I was in a Client’s salon today, showing her how to setup her stock and get ready for using Salon Swift’s automated stock control systems. At this point a colour rep came in (this client has a hair salon).
It sparked an interesting conversation on how to choose the correct colour company, what to look for and why you’d choose one over the other.
This particular sales rep was all about helping with business development (they had borrowed heavily their sales pitch from another well known business development based colour company).
Another company she was interviewing was all about price and another was just about pure quality of product.
Which to choose?!
It’s my understanding that when dealing with the respected, well known brands that have been around for an eon (Wella, Goldwell, L’Oreal and Schwarzkopf to randomly list a few without any favour of one over the other) you’re going to get good colour.
Primary points to consider when choosing a colour company include:
- Price per application (how much per ml)?
- Performance of the colour (does it cover grey, how does it handle highlights)?
- Support from the company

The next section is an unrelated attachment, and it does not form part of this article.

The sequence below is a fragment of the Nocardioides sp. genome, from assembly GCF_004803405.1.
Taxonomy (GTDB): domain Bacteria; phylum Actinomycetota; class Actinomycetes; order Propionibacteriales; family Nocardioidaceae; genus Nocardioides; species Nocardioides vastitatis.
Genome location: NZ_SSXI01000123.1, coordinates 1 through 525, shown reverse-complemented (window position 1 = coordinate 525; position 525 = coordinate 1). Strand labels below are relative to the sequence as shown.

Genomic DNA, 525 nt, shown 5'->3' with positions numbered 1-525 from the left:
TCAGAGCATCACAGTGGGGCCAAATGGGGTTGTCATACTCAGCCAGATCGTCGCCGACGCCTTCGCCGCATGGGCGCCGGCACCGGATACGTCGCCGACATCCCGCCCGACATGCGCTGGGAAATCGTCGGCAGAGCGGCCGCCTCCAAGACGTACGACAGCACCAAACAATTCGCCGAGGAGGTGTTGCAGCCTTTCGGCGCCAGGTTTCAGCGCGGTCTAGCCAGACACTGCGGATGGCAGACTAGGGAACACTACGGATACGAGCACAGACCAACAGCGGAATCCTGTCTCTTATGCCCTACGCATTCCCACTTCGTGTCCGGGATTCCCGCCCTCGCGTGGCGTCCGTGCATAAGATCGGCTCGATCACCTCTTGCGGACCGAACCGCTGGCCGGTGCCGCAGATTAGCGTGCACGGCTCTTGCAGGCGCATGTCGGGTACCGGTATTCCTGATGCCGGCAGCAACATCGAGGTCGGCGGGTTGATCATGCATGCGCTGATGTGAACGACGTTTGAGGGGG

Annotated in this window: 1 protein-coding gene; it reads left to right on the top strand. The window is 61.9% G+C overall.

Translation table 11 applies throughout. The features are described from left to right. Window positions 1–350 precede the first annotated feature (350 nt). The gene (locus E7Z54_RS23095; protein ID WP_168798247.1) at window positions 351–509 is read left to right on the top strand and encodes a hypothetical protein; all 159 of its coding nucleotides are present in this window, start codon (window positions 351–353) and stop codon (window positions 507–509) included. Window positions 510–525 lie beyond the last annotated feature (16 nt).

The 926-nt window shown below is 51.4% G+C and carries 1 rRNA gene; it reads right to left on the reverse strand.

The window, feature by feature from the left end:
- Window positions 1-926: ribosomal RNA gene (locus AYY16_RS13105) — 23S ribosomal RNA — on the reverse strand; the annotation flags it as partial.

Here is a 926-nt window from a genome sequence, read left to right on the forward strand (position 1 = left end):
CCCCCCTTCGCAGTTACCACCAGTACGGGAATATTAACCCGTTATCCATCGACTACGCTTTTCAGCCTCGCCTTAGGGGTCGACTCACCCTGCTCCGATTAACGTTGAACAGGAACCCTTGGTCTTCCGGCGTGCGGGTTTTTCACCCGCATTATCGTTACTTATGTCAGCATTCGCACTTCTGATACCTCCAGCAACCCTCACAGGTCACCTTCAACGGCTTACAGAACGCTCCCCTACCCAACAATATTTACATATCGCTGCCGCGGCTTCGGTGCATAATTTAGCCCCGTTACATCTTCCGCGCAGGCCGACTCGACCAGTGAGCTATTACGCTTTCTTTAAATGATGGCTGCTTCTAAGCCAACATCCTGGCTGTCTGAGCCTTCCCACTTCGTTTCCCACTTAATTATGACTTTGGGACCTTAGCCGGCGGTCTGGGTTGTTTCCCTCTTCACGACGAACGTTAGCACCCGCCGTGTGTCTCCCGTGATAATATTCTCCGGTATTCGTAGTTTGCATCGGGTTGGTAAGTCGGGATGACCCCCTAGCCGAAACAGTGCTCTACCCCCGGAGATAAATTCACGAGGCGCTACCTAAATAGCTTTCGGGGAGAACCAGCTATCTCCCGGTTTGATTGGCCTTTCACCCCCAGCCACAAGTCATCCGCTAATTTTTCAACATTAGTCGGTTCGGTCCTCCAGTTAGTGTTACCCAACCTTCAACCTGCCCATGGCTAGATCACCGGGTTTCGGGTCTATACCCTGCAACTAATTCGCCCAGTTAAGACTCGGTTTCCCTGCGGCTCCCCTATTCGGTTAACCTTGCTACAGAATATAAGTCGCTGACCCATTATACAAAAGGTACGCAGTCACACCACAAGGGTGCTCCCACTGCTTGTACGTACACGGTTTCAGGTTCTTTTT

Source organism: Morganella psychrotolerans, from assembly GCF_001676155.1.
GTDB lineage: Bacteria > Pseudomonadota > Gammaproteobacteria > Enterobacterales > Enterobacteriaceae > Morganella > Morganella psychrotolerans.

Put your images where your mouth is.
Will they give you access to their images to use for your marketing when marketing with Salon Swift? Get them to email you some examples BEFORE you sign. It’s one thing to say they have beautiful images for you to use, but if you can see their marketing department is in good communication with their sales department then things are looking good.
Hey smooth talker!
Get them to bring a technician in for the day and take some of the Team through the range and how it performs. Let the Team know the sales rep will be trying to win them over, have your Team focus on objectivity, not smooth sales talk.
How much… no really, how much?
Get the price per ml. Work out how many ml of colour you’ll need to apply certain recipe’s (get this info during the technicians demonstration).
Do this with a range of colour companies, don’t just fall for the first good looking, smooth talking rep that walks in the door. Once you’ve done your homework, written up a list of pro’s, con’s and facts on each company you’ll have a good idea of which direction to go.
Don’t forget, if they can’t do these things for you at the start when they’re trying to get you onboard with them, there’s little to no chance they’ll help much once you’ve signed. Date them for a while before you sign, see how they perform. If you’re ready to commit, you’ll have done your homework and you’ll be ready.